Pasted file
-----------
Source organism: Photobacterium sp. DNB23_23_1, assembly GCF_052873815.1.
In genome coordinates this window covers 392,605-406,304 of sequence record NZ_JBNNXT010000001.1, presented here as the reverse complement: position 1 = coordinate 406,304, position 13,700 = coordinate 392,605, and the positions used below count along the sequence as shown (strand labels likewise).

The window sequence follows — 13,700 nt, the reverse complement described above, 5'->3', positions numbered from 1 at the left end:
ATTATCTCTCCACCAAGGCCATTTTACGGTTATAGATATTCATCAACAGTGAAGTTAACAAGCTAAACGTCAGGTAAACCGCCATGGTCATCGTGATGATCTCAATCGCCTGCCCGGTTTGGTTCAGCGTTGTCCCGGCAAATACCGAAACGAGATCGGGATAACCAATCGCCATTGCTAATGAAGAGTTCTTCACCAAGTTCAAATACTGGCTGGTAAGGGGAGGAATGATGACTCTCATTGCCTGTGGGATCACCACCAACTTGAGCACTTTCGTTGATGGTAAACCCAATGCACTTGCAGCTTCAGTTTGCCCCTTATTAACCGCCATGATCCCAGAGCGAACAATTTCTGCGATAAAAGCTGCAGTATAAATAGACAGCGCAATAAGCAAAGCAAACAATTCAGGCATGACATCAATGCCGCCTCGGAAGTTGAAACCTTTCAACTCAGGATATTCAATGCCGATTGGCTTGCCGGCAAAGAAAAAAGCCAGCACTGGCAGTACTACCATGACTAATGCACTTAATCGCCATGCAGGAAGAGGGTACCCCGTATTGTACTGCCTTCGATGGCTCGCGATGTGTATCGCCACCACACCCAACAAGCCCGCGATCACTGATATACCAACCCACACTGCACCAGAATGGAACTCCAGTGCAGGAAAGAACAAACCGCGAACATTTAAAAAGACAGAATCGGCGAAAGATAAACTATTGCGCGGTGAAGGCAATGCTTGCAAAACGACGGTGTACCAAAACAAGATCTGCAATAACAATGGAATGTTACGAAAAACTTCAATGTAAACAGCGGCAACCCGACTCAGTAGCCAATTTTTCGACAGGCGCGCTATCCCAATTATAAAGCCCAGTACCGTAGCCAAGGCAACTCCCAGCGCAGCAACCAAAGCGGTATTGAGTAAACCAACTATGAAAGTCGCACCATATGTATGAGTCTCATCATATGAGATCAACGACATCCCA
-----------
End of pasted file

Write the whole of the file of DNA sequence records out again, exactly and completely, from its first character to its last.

Source organism: Photobacterium sp. DNB23_23_1, assembly GCF_052873815.1.
In genome coordinates this window covers 392,605-406,304 of sequence record NZ_JBNNXT010000001.1, presented here as the reverse complement: position 1 = coordinate 406,304, position 13,700 = coordinate 392,605, and the positions used below count along the sequence as shown (strand labels likewise).

The window sequence follows — 13,700 nt, the reverse complement described above, 5'->3', positions numbered from 1 at the left end:
ATTATCTCTCCACCAAGGCCATTTTACGGTTATAGATATTCATCAACAGTGAAGTTAACAAGCTAAACGTCAGGTAAACCGCCATGGTCATCGTGATGATCTCAATCGCCTGCCCGGTTTGGTTCAGCGTTGTCCCGGCAAATACCGAAACGAGATCGGGATAACCAATCGCCATTGCTAATGAAGAGTTCTTCACCAAGTTCAAATACTGGCTGGTAAGGGGAGGAATGATGACTCTCATTGCCTGTGGGATCACCACCAACTTGAGCACTTTCGTTGATGGTAAACCCAATGCACTTGCAGCTTCAGTTTGCCCCTTATTAACCGCCATGATCCCAGAGCGAACAATTTCTGCGATAAAAGCTGCAGTATAAATAGACAGCGCAATAAGCAAAGCAAACAATTCAGGCATGACATCAATGCCGCCTCGGAAGTTGAAACCTTTCAACTCAGGATATTCAATGCCGATTGGCTTGCCGGCAAAGAAAAAAGCCAGCACTGGCAGTACTACCATGACTAATGCACTTAATCGCCATGCAGGAAGAGGGTACCCCGTATTGTACTGCCTTCGATGGCTCGCGATGTGTATCGCCACCACACCCAACAAGCCCGCGATCACTGATATACCAACCCACACTGCACCAGAATGGAACTCCAGTGCAGGAAAGAACAAACCGCGAACATTTAAAAAGACAGAATCGGCGAAAGATAAACTATTGCGCGGTGAAGGCAATGCTTGCAAAACGACGGTGTACCAAAACAAGATCTGCAATAACAATGGAATGTTACGAAAAACTTCAATGTAAACAGCGGCAACCCGACTCAGTAGCCAATTTTTCGACAGGCGCGCTATCCCAATTATAAAGCCCAGTACCGTAGCCAAGGCAACTCCCAGCGCAGCAACCAAAGCGGTATTGAGTAAACCAACTATGAAAGTCGCACCATATGTATGAGTCTCATCATATGAGATCAACGACATCCCA